digging up old ideas

Recently, on the way to my day job, I remembered a film script idea that I had about 10 years ago.  I went digging for that old idea in my files and couldn’t find it.  I am sure I left it in the past for a reason and shouldn’t be too concerned by the loss.  Good or bad, though, I would still like to see it again.

It’s funny how a creative idea that was never realized always feels precious like a rough gem.  It could have been the worst idea in the world but as a fledgling bad idea it always has the potential to be magnificent.  Funny, still, how I feel more attached towards ideas from my past than people from my past.  Perhaps this is because people are not within my control, whereas an idea is — or should be – can be?  If nothing comes of my idea, I am the only one to blame.  I am that idea’s only hope.  Nobody would have that idea quite like me.  Certainly, nobody would love my idea quite like me.

Funny on funny.  Because, again, if I had developed those ideas into the ugly monstrosities that usually occur when I develop script or novel ideas then that preciousness would be lost.

I did a major purge of creative files a few years ago mainly because I was advised that it was a very healthy thing to do for writers.  This purge promised to help me to:

  1. Let go of the past that is keeping me from experiencing the present or having any mind for the future.
  2. If I have been dogging on a story for years and not getting anywhere, remember that I am mortal; my time here is finite.
  3. Realize that an idea that is 10 years old or older probably has little relevance to me now or would need to be turned into a new idea to suit who I am as a writer.
  4. Consider that since I probably have at least a few creative ideas a year — if all of my undeveloped ideas continued to follow after me, year after year, like tin cans attached to my waist with strings – I’d make such a royal din everywhere I went.
  5. Accept that some ideas are just bad and deserve to be put to rest.  I don’t know if I can ever believe this statement.  After all, aren’t I the bad one if I can’t make something out of one of my brilliant ideas?

**Important Note: I’m only talking about literary ideas.  An idea such as doing your own amateur household electrical or medical surgery.  No.  Don’t do it.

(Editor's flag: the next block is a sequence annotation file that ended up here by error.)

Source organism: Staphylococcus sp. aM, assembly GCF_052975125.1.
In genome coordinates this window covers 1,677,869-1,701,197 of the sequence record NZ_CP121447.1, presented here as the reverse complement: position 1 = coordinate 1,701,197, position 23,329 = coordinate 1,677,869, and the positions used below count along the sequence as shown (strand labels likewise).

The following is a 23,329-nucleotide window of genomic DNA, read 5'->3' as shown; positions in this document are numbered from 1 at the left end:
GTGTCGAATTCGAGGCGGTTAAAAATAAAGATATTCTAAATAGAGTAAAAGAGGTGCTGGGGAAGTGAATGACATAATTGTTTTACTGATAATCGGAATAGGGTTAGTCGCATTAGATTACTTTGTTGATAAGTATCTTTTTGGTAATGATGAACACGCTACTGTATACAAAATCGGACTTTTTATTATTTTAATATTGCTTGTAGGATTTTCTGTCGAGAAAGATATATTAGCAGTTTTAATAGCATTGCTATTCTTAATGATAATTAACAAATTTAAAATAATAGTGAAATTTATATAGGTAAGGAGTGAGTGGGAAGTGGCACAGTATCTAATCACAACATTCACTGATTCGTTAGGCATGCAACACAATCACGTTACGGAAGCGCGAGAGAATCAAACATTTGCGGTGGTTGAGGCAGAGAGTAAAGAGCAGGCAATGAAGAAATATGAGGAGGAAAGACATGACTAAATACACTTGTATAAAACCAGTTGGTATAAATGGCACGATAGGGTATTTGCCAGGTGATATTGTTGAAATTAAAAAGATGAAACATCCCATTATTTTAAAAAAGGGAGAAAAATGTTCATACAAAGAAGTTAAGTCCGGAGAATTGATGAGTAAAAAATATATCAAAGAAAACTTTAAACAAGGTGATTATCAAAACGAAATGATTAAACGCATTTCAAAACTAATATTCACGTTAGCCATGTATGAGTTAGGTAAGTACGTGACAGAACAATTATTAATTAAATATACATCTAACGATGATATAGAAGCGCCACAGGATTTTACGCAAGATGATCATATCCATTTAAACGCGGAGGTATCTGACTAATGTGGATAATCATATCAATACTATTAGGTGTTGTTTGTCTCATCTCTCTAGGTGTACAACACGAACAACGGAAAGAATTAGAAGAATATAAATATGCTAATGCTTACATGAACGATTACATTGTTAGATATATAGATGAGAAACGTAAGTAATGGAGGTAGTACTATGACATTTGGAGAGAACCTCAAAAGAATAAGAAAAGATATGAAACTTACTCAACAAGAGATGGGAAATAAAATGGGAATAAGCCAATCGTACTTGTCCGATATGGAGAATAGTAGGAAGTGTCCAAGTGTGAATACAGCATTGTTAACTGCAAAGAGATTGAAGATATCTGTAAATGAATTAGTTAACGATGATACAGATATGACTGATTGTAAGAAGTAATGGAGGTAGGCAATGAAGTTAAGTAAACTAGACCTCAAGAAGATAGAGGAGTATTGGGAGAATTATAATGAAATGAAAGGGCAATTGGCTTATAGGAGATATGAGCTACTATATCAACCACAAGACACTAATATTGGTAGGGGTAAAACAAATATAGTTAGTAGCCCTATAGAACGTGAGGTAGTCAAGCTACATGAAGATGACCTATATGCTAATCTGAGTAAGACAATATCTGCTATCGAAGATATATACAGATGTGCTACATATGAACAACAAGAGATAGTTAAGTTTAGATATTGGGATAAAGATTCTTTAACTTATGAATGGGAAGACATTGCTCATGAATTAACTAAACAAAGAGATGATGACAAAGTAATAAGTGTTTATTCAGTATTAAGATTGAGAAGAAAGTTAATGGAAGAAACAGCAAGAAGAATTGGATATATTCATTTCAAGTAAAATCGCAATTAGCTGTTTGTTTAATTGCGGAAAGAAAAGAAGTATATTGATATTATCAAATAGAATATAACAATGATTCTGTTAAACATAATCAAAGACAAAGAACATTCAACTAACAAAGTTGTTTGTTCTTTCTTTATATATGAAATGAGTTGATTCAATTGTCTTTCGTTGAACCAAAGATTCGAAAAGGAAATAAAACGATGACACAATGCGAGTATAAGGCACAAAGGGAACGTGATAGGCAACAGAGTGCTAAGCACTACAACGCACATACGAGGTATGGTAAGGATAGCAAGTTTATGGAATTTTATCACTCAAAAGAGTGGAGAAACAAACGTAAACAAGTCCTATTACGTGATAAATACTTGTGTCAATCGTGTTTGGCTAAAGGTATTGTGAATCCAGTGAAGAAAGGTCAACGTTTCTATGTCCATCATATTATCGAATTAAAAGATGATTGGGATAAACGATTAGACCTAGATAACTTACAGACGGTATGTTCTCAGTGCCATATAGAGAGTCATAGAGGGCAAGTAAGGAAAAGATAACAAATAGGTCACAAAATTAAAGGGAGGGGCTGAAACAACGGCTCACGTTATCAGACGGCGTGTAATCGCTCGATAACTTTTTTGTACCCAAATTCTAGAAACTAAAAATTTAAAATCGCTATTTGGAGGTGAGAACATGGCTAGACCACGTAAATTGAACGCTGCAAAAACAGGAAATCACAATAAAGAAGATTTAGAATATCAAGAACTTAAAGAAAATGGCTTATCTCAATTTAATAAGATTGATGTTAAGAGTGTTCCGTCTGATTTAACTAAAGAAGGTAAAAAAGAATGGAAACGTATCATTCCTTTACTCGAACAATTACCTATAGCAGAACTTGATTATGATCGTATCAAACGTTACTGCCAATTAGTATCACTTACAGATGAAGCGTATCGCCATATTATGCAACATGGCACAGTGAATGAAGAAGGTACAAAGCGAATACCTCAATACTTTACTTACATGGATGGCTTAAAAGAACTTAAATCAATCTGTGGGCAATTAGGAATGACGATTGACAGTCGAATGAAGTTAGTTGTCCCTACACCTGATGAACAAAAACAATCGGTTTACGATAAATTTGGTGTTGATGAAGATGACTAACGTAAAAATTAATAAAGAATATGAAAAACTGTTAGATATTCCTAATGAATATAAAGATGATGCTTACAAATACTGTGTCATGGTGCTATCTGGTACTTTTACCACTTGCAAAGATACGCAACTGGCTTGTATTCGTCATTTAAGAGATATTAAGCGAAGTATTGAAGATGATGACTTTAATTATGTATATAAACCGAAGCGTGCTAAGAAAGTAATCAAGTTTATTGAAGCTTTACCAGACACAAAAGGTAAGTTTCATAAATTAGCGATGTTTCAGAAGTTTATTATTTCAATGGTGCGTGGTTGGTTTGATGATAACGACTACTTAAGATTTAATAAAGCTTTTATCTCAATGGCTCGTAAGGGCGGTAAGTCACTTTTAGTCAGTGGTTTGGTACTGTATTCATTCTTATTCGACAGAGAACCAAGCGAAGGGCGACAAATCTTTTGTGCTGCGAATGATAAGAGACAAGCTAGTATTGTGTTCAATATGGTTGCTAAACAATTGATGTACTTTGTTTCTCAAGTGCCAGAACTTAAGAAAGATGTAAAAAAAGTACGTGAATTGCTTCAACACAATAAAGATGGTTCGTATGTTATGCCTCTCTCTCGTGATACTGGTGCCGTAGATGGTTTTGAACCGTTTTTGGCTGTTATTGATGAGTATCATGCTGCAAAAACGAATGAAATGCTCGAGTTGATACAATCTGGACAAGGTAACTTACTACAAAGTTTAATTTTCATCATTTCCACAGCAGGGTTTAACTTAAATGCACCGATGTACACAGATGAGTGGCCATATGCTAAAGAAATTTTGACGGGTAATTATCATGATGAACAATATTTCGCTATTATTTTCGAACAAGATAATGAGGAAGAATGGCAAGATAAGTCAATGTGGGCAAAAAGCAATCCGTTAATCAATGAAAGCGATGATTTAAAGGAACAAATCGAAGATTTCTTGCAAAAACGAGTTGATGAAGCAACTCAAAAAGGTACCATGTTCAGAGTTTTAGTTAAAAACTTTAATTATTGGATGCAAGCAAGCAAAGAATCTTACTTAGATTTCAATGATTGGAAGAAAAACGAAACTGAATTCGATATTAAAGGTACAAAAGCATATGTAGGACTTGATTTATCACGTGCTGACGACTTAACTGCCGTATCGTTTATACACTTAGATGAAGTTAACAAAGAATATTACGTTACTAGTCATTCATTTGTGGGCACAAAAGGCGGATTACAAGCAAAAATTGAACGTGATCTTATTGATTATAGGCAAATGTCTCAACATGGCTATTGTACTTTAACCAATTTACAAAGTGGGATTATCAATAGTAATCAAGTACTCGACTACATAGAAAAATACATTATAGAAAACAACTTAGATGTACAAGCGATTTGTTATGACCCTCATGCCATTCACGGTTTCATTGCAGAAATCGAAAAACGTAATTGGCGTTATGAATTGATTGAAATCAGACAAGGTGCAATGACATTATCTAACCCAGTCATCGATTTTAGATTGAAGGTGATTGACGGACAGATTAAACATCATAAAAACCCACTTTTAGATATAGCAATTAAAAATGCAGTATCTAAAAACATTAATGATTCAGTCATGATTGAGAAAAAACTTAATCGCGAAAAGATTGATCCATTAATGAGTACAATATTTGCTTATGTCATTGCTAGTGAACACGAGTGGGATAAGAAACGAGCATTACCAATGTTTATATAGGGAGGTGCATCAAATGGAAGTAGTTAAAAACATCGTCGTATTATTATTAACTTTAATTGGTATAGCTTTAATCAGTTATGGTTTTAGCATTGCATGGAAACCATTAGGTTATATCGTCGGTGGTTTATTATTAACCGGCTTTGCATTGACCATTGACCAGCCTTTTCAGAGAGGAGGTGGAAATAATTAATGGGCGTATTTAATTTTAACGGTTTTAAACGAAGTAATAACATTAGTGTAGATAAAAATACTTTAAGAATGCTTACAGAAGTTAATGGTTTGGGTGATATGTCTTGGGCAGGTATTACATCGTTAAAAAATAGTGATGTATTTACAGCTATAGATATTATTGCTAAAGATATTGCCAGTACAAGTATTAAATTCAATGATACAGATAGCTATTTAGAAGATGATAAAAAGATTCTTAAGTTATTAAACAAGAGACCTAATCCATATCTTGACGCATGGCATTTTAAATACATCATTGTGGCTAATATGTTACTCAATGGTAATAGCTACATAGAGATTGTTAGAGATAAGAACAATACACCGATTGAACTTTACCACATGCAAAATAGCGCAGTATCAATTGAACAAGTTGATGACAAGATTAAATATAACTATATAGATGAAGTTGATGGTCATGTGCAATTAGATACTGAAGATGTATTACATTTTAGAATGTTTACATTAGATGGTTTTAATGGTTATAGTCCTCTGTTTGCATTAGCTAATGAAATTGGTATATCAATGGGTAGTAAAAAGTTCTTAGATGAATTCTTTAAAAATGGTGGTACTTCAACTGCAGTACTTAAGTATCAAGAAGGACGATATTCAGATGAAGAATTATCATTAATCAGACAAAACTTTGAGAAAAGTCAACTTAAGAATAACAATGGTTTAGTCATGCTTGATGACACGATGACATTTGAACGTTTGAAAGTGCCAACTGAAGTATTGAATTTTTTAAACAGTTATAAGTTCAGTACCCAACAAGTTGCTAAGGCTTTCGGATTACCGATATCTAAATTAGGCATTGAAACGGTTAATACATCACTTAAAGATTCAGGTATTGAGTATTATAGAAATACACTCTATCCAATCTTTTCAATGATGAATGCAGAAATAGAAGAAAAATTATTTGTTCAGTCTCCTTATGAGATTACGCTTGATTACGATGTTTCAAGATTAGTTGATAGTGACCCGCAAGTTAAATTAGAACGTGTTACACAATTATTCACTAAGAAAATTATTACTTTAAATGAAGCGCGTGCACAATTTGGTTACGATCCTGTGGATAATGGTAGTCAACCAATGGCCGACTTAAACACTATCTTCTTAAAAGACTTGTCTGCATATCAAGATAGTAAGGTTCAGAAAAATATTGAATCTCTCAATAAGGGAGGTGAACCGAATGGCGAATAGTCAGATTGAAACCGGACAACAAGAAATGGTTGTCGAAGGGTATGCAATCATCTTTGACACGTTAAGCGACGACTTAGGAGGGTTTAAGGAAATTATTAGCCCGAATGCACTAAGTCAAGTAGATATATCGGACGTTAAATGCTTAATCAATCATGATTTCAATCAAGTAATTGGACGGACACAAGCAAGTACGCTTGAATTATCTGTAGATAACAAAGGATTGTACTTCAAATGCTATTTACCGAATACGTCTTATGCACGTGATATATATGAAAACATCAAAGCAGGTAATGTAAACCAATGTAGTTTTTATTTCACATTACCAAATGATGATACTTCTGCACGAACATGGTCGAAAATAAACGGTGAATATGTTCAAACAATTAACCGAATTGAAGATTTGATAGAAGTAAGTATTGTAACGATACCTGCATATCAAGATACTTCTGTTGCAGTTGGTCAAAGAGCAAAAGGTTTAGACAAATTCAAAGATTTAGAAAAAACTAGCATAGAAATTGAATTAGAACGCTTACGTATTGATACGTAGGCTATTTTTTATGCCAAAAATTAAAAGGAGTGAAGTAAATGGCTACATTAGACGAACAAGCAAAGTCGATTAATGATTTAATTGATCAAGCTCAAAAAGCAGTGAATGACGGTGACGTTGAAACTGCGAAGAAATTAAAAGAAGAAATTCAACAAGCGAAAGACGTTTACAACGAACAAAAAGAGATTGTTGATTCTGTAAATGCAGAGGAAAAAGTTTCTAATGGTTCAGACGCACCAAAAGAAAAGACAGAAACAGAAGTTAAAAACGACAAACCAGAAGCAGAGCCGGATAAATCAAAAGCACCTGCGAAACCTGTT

I think the lesson learned is that if I should have a good literary idea then I should develop it immediately.  Embrace the sucking, as They say, and just do it — so it doesn’t follow after me for years and I don’t suffer the regret of needing to purge them. I bet some sort of angel or spirit weeps every time an idea dies before it’s even given a chance.

Ultimately, there is wisdom to this funny business.  Whenever I have tried to develop a creative concept into a novel or script it has grown into a hairy kind of Frankenstein with lots of heads, arms and legs and eventually feels beyond my control to develop any further.

I do believe, though have not yet proven, that I must persevere long enough to see the beauty in the ugly reality of my idea.  That’s life, isn’t it?  An idea is an ideal.  The ideal is perfection.  Longer creative pieces will never turn out the way I had it in mind.  The writer and the story develop together and the reality will always come out differently.  The reality is where I will learn and test the truth about me, my story and my perspective on this life.  Time is a factor as well.  The act of stretching out an idea through linear time, page after page, scene after scene — it does stuff to an idea.  It applies maddening and rigid logic to the abstract.

Obviously, if my storytelling craft adhered to a popular formula or template the work and product would be different.  Ideas, I imagine, would have a clearer and smaller path to follow to completion.  Kudos to writers who can successfully write longer creative pieces within a template.  My monsters have always managed to escape such prisons.

And those are the few times when I have actually been very proud of my monstrosities.

© lyw 

Photography credits:

Dave Michuda

Nirzar Pangarkar

The Art of Drawing a Weapon

image c/o imdb.com
image c/o imdb.com

Ralph Steadman learned to draw not to make pretty pictures but to apply drawing like a weapon; to invite people to observe his world and actively think and act upon it.